24 An anomalous origin of the right coronary artery from the left aortic sinus was first described in 1948 by White and Edwards. An anomalous origin of the right coronary artery from the left aortic sinus was first described in 1948 by White and Edwards. There are 3 subtypes based on the anatomic course of the artery: There are 3 subtypes based on the anatomic course of the artery: 1. course posterior to the aorta (retroaortic), 1. course posterior to the aorta (retroaortic), 2. between the ascending aorta and pulmonary trunk (interarterial) 2. between the ascending aorta and pulmonary trunk (interarterial) 3. anterior to the pulmonary trunk 3. anterior to the pulmonary trunk The interarterial subtype has been reported to be associated with angina pectoris, myocardial infarction, or sudden death ( 15%) in the absence of atherosclerosis,also known as “malignant”anomalous.

25 Verious type Anomalous of single coronary artery PA rca PA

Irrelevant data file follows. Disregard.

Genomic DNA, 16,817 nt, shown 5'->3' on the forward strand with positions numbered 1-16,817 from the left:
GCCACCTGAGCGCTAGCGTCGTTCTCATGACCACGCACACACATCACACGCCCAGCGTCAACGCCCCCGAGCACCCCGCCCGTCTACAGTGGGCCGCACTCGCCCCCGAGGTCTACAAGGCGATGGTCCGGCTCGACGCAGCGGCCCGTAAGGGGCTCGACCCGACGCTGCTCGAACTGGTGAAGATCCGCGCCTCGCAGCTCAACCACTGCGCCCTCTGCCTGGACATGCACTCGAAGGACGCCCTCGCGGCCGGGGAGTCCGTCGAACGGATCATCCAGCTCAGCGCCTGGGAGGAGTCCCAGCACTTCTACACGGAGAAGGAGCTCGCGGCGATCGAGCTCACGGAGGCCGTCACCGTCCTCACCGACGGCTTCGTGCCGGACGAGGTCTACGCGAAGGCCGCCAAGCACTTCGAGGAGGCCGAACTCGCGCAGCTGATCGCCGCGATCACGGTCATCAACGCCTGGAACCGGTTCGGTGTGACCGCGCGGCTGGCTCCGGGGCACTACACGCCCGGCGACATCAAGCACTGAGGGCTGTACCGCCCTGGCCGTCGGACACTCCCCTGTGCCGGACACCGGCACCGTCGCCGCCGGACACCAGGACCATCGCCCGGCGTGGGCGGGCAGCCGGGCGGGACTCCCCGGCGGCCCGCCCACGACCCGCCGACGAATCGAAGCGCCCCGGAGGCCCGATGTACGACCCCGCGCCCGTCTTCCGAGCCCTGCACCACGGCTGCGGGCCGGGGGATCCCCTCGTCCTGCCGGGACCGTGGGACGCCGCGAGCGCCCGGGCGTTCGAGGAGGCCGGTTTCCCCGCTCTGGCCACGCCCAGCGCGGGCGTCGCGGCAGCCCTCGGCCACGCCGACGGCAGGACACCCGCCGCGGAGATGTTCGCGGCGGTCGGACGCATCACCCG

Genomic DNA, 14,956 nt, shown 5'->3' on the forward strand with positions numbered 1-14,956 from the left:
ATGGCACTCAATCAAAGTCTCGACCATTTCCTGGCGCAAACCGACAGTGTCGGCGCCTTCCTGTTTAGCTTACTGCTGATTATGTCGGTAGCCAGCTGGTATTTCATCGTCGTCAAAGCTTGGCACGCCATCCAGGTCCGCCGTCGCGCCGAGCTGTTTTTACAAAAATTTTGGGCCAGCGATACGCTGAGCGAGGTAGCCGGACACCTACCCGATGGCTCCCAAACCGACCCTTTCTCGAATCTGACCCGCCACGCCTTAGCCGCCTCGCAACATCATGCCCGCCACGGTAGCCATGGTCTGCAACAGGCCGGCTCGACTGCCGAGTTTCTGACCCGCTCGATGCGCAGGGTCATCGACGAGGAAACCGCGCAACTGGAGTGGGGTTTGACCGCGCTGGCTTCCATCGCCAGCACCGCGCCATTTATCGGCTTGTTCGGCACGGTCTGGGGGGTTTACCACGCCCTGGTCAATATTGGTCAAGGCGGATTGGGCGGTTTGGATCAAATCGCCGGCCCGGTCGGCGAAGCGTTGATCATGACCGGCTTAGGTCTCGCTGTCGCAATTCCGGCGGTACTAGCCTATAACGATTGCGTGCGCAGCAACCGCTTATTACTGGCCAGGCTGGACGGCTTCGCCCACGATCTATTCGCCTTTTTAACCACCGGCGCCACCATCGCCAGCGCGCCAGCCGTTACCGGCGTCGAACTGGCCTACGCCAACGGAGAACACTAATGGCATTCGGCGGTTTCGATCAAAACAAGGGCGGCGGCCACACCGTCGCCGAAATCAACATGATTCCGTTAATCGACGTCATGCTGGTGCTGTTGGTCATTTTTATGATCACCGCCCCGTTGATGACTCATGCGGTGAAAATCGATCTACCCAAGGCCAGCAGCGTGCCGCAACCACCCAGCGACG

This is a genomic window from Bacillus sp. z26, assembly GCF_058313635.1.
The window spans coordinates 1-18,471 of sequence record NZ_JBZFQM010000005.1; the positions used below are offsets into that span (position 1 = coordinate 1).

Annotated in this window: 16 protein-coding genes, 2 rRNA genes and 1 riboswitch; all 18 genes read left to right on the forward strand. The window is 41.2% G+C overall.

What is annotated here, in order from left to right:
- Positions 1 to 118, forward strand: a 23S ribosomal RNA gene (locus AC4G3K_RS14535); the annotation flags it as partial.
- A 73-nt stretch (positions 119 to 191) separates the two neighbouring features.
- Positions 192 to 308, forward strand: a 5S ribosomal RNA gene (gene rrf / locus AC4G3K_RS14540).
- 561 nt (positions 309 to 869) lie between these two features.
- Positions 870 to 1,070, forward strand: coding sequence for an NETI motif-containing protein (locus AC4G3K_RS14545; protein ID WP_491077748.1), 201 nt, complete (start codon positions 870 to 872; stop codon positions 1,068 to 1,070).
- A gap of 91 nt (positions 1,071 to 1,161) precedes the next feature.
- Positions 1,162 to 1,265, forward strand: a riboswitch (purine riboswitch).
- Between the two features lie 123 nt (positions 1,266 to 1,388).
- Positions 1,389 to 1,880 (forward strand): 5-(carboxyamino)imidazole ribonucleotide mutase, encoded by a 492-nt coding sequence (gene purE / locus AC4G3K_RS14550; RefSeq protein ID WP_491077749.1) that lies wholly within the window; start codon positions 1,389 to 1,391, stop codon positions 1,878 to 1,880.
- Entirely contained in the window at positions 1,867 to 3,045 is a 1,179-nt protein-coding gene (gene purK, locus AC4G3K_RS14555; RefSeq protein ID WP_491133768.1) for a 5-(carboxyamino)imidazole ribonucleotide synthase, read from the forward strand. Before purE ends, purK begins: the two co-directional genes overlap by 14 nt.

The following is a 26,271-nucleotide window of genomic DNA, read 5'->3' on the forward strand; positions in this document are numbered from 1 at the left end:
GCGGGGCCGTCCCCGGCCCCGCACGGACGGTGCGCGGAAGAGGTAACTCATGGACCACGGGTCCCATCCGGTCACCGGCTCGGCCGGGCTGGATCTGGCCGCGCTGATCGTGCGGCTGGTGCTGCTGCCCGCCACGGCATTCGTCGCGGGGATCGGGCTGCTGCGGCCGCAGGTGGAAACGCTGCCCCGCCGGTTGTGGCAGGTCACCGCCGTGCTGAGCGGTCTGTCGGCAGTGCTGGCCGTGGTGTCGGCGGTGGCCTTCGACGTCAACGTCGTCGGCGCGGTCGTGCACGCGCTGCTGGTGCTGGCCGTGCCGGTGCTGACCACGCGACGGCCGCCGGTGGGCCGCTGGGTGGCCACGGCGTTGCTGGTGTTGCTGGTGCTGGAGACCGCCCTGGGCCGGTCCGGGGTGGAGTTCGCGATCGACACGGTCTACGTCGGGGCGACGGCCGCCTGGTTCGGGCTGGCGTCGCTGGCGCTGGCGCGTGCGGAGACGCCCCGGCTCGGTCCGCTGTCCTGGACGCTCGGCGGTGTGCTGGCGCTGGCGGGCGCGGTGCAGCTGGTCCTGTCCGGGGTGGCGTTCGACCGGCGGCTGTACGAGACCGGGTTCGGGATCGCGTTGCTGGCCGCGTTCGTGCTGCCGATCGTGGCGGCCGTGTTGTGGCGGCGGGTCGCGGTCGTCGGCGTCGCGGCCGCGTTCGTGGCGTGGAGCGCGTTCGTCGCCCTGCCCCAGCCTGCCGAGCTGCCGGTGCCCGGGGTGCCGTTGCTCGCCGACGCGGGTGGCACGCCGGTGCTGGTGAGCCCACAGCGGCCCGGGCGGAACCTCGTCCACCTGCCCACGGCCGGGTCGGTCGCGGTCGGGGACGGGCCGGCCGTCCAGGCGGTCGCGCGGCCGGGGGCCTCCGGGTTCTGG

26 illustrate an LCA anomalously arising from the right coronary sinus (R) and four anomalous courses: A. interarterial (between the aorta and the pulmonary artery [ PA ]), B. retroaortic, C. prepulmonic, and D. septal (subpulmonic [beneath the right ventricular outflow tract]). L = left coronary sinus, N = noncoronary sinus.

27 RCA arising from the left coronary sinus and taking an interarterial course in a 44-year-old man. both the RCA (straight arrow) and the LCA (curved arrow) originating from the left coronary sinus. both the RCA (straight arrow) and the LCA (curved arrow) originating from the left coronary sinus. The RCA courses between the pulmonary artery (PA) and the aorta (A). The RCA courses between the pulmonary artery (PA) and the aorta (A). Note the slit-like ostium (arrowhead) of the RCA. Note the slit-like ostium (arrowhead) of the RCA.